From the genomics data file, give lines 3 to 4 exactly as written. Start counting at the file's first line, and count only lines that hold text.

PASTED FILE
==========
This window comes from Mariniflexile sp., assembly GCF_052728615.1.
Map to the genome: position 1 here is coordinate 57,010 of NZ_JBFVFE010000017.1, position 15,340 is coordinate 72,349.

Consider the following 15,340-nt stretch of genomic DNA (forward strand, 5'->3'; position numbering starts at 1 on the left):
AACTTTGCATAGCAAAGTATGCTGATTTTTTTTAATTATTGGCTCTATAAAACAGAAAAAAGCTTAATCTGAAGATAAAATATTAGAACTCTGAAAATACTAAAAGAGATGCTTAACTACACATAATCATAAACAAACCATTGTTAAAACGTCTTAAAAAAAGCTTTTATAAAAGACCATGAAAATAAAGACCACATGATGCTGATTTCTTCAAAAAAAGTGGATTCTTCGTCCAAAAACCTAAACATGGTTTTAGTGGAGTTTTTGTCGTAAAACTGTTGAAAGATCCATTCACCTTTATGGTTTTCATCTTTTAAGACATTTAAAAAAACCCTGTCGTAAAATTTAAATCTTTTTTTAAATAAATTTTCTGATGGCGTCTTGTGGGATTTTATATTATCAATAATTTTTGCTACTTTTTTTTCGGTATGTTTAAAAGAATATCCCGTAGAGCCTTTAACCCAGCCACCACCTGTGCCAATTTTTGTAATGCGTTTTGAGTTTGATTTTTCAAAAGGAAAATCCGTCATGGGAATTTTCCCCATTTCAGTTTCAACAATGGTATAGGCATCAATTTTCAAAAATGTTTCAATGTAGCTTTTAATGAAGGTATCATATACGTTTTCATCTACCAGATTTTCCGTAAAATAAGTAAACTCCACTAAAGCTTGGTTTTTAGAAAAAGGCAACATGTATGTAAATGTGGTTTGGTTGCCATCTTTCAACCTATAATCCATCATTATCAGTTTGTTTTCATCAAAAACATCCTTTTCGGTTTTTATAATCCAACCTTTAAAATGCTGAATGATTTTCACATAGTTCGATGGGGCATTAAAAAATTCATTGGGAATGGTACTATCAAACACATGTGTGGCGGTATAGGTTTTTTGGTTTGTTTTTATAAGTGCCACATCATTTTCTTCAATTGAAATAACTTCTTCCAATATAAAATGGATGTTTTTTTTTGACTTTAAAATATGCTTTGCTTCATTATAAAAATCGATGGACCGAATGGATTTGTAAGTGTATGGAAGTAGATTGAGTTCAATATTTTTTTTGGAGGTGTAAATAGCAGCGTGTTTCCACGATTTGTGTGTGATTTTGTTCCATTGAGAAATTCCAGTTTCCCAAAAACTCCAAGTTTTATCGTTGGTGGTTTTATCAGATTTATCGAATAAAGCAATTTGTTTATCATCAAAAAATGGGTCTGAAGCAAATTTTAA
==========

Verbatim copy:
Consider the following 15,340-nt stretch of genomic DNA (forward strand, 5'->3'; position numbering starts at 1 on the left):
AACTTTGCATAGCAAAGTATGCTGATTTTTTTTAATTATTGGCTCTATAAAACAGAAAAAAGCTTAATCTGAAGATAAAATATTAGAACTCTGAAAATACTAAAAGAGATGCTTAACTACACATAATCATAAACAAACCATTGTTAAAACGTCTTAAAAAAAGCTTTTATAAAAGACCATGAAAATAAAGACCACATGATGCTGATTTCTTCAAAAAAAGTGGATTCTTCGTCCAAAAACCTAAACATGGTTTTAGTGGAGTTTTTGTCGTAAAACTGTTGAAAGATCCATTCACCTTTATGGTTTTCATCTTTTAAGACATTTAAAAAAACCCTGTCGTAAAATTTAAATCTTTTTTTAAATAAATTTTCTGATGGCGTCTTGTGGGATTTTATATTATCAATAATTTTTGCTACTTTTTTTTCGGTATGTTTAAAAGAATATCCCGTAGAGCCTTTAACCCAGCCACCACCTGTGCCAATTTTTGTAATGCGTTTTGAGTTTGATTTTTCAAAAGGAAAATCCGTCATGGGAATTTTCCCCATTTCAGTTTCAACAATGGTATAGGCATCAATTTTCAAAAATGTTTCAATGTAGCTTTTAATGAAGGTATCATATACGTTTTCATCTACCAGATTTTCCGTAAAATAAGTAAACTCCACTAAAGCTTGGTTTTTAGAAAAAGGCAACATGTATGTAAATGTGGTTTGGTTGCCATCTTTCAACCTATAATCCATCATTATCAGTTTGTTTTCATCAAAAACATCCTTTTCGGTTTTTATAATCCAACCTTTAAAATGCTGAATGATTTTCACATAGTTCGATGGGGCATTAAAAAATTCATTGGGAATGGTACTATCAAACACATGTGTGGCGGTATAGGTTTTTTGGTTTGTTTTTATAAGTGCCACATCATTTTCTTCAATTGAAATAACTTCTTCCAATATAAAATGGATGTTTTTTTTTGACTTTAAAATATGCTTTGCTTCATTATAAAAATCGATGGACCGAATGGATTTGTAAGTGTATGGAAGTAGATTGAGTTCAATATTTTTTTTGGAGGTGTAAATAGCAGCGTGTTTCCACGATTTGTGTGTGATTTTGTTCCATTGAGAAATTCCAGTTTCCCAAAAACTCCAAGTTTTATCGTTGGTGGTTTTATCAGATTTATCGAATAAAGCAATTTGTTTATCATCAAAAAATGGGTCTGAAGCAAATTTTAA